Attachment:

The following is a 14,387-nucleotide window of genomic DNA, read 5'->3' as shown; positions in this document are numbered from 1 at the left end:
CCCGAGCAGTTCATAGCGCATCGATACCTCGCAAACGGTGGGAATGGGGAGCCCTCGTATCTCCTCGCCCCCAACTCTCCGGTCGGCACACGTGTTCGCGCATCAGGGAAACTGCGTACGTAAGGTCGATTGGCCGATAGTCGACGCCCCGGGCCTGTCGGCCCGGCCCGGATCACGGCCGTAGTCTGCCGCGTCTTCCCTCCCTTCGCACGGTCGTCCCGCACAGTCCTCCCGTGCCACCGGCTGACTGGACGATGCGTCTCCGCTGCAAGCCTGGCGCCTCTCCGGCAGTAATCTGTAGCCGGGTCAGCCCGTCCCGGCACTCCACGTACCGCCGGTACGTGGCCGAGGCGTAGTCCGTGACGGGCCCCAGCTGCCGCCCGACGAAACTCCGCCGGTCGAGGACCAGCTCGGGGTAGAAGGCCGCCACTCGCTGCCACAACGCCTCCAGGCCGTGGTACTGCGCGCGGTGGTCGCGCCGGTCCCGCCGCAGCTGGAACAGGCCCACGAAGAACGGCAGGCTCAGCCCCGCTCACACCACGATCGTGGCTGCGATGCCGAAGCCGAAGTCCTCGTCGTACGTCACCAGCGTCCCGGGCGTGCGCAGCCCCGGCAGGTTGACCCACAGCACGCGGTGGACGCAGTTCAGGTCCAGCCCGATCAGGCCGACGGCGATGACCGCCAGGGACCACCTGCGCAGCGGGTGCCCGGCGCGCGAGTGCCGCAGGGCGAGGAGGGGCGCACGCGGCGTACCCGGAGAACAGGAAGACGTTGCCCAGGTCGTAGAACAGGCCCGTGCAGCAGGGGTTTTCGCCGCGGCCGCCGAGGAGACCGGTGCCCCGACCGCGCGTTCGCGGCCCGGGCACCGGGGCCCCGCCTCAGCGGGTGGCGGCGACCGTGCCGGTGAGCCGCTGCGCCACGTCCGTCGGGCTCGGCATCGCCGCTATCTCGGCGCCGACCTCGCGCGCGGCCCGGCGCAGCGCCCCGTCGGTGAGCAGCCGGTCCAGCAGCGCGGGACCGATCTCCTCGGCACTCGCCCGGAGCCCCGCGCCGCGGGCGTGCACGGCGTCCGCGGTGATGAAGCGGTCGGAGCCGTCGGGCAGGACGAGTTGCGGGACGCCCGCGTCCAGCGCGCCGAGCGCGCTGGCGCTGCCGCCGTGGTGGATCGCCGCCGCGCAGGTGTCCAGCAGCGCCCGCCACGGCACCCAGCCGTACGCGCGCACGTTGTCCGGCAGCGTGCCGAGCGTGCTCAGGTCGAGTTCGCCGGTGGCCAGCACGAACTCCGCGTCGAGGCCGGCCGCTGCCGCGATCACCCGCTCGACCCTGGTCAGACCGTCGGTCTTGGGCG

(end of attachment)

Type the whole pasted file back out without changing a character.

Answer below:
The following is a 14,387-nucleotide window of genomic DNA, read 5'->3' as shown; positions in this document are numbered from 1 at the left end:
CCCGAGCAGTTCATAGCGCATCGATACCTCGCAAACGGTGGGAATGGGGAGCCCTCGTATCTCCTCGCCCCCAACTCTCCGGTCGGCACACGTGTTCGCGCATCAGGGAAACTGCGTACGTAAGGTCGATTGGCCGATAGTCGACGCCCCGGGCCTGTCGGCCCGGCCCGGATCACGGCCGTAGTCTGCCGCGTCTTCCCTCCCTTCGCACGGTCGTCCCGCACAGTCCTCCCGTGCCACCGGCTGACTGGACGATGCGTCTCCGCTGCAAGCCTGGCGCCTCTCCGGCAGTAATCTGTAGCCGGGTCAGCCCGTCCCGGCACTCCACGTACCGCCGGTACGTGGCCGAGGCGTAGTCCGTGACGGGCCCCAGCTGCCGCCCGACGAAACTCCGCCGGTCGAGGACCAGCTCGGGGTAGAAGGCCGCCACTCGCTGCCACAACGCCTCCAGGCCGTGGTACTGCGCGCGGTGGTCGCGCCGGTCCCGCCGCAGCTGGAACAGGCCCACGAAGAACGGCAGGCTCAGCCCCGCTCACACCACGATCGTGGCTGCGATGCCGAAGCCGAAGTCCTCGTCGTACGTCACCAGCGTCCCGGGCGTGCGCAGCCCCGGCAGGTTGACCCACAGCACGCGGTGGACGCAGTTCAGGTCCAGCCCGATCAGGCCGACGGCGATGACCGCCAGGGACCACCTGCGCAGCGGGTGCCCGGCGCGCGAGTGCCGCAGGGCGAGGAGGGGCGCACGCGGCGTACCCGGAGAACAGGAAGACGTTGCCCAGGTCGTAGAACAGGCCCGTGCAGCAGGGGTTTTCGCCGCGGCCGCCGAGGAGACCGGTGCCCCGACCGCGCGTTCGCGGCCCGGGCACCGGGGCCCCGCCTCAGCGGGTGGCGGCGACCGTGCCGGTGAGCCGCTGCGCCACGTCCGTCGGGCTCGGCATCGCCGCTATCTCGGCGCCGACCTCGCGCGCGGCCCGGCGCAGCGCCCCGTCGGTGAGCAGCCGGTCCAGCAGCGCGGGACCGATCTCCTCGGCACTCGCCCGGAGCCCCGCGCCGCGGGCGTGCACGGCGTCCGCGGTGATGAAGCGGTCGGAGCCGTCGGGCAGGACGAGTTGCGGGACGCCCGCGTCCAGCGCGCCGAGCGCGCTGGCGCTGCCGCCGTGGTGGATCGCCGCCGCGCAGGTGTCCAGCAGCGCCCGCCACGGCACCCAGCCGTACGCGCGCACGTTGTCCGGCAGCGTGCCGAGCGTGCTCAGGTCGAGTTCGCCGGTGGCCAGCACGAACTCCGCGTCGAGGCCGGCCGCTGCCGCGATCACCCGCTCGACCCTGGTCAGACCGTCGGTCTTGGGCG